Humulene carries the faint scent of hops that craft brewery fans know well. It’s among the terpenes that are more commonly found in hemp. Like many other terpenes, humulene has properties which help to kill bacteria, fight inflammation and slow tumor growth.
Bisabolol has a pleasing floral fragrance, and is most often produced by the chamomile flower. It can also be found in a few other plants, including hemp and candeia, a Brazilian tree. Bisabolol is believed to reduce carcinogens, inflammation, microbial growth and respiratory difficulties. It may also help to alleviate irritation of the skin. It’s thought to promote programmed cell changes, and even death, of some cancerous cells in multicellular organisms. This process is better known as apoptosis. It occurs as a natural progression involving the reuse of cellular machinery.
Valencene's name is derived from valencia oranges - the terpene's most abundant source. It's therefore no surprise that a whiff of valencene brings citrus to mind. Sometimes the scent is most similar to grapefruit, while in other cases it resembles freshly cut wood. Valencene is loved for its insect-repelling properties, and for its power as an anti-inflammatory aid.
Ocimene is a hydrocarbon present in a diverse range of fruits and plants, including parsley, basil, mangoes, kumquats, and orchids. It's inherent to many varieties of hemp and cannabis. Ocimene is known for its appealing, herbal, and woodsy scents. These powerful aromas are prominent in many perfumes, and they help plants to defend themselves against natural predators. Ocimene’s medical benefits may include antiviral, antifungal, antibacterial, antiseptic and decongestant effects. Research has not empirically proven these benefits, but some studies have supported these claims.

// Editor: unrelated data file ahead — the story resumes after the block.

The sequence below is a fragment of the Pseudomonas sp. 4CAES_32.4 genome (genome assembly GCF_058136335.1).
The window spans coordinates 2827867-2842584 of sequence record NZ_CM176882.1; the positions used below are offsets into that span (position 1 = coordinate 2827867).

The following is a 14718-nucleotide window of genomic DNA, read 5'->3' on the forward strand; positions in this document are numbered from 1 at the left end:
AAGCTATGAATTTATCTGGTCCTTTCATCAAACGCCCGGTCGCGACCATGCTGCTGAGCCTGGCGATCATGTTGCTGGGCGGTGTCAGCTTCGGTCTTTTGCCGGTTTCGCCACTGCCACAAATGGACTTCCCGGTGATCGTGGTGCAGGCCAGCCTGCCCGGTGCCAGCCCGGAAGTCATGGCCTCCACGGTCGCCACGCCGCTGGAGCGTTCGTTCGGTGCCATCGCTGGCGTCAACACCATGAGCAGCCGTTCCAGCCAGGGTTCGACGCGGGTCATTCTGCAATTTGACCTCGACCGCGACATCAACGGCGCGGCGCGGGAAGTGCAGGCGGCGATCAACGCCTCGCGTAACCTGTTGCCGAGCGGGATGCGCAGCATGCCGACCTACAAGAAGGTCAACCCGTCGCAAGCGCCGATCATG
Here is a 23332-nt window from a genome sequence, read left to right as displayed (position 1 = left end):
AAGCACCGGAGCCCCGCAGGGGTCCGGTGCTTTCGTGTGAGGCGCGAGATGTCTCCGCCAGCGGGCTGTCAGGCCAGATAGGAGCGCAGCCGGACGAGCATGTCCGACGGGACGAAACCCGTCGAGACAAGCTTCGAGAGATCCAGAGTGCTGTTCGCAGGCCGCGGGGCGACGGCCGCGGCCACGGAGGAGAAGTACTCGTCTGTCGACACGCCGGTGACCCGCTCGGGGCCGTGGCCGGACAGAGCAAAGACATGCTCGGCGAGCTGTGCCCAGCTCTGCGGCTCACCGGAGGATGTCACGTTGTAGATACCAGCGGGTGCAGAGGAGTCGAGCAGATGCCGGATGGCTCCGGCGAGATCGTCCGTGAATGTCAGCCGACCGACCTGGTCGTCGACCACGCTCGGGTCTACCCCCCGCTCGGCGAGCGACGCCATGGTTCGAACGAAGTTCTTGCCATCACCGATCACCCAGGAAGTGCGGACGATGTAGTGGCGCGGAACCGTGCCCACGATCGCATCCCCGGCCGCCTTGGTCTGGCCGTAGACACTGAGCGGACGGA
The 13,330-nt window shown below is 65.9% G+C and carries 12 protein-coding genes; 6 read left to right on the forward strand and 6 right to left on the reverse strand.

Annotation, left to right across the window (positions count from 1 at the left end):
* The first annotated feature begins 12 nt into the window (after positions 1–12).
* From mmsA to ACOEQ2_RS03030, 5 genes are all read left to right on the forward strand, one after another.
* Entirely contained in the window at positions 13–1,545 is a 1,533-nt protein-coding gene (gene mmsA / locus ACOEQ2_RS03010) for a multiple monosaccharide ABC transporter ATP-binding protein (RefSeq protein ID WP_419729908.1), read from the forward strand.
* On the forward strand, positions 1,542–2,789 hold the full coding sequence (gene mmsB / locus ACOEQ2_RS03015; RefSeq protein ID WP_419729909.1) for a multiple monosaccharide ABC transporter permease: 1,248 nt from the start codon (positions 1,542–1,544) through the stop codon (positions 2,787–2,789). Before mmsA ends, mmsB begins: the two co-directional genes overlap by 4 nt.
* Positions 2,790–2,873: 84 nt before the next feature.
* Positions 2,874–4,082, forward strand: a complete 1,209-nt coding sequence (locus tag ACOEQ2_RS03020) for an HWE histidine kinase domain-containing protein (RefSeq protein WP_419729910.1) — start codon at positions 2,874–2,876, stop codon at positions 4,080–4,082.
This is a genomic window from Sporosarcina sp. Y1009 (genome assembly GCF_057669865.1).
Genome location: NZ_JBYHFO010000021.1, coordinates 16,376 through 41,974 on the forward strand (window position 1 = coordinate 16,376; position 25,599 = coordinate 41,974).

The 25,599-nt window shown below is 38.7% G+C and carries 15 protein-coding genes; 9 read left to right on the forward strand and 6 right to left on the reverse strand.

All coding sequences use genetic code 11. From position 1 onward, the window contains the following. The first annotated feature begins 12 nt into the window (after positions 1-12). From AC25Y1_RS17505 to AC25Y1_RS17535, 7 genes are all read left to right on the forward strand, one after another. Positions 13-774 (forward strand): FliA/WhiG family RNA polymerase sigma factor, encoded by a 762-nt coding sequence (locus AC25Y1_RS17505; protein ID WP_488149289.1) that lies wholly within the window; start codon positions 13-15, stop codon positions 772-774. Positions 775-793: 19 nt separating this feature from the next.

Terpiolene, also known as deltaterpinene, is one of the rarest terpenes. It’s known for its piney, earthy aroma. This terpene is present in a vast array of plants, including tea tree, lilac, sage, and rosemary. Terpinolene is sometimes used as an additive in perfumes, soaps, and insect repellents. Unlike other terpenes found in marijuana, hemp or hemp extract, terpinolene is not known for its anti-inflammatory or analgesic propensity. Studies have suggested that terpinolene has potential as an antioxidant. It also may function as an effective sleep aid, as it has documented sedative effects.
While the proportions of individual terpene supply in hemp may vary, terpenes enrich the quality of the foods and plants they’re found in, hemp included. Our products all contain phytocannabinoid-rich, broad spectrum hemp extract. All five hemp CBD soda flavors are delicious and refreshing at only 100 calories per can. Our delicious sparkling CBD water flavors - Sparkling CBD Hibiscus Water and Citrus Water - both have zero calories per can. Better yet, every can of Sparkling CBD beverages is vegan, non-GMO, and free of gluten, sodium, and preservatives. PCR hemp extract is one of just five ingredients in sparkling CBD soda, and you’ll taste that sweet simplicity with every sip.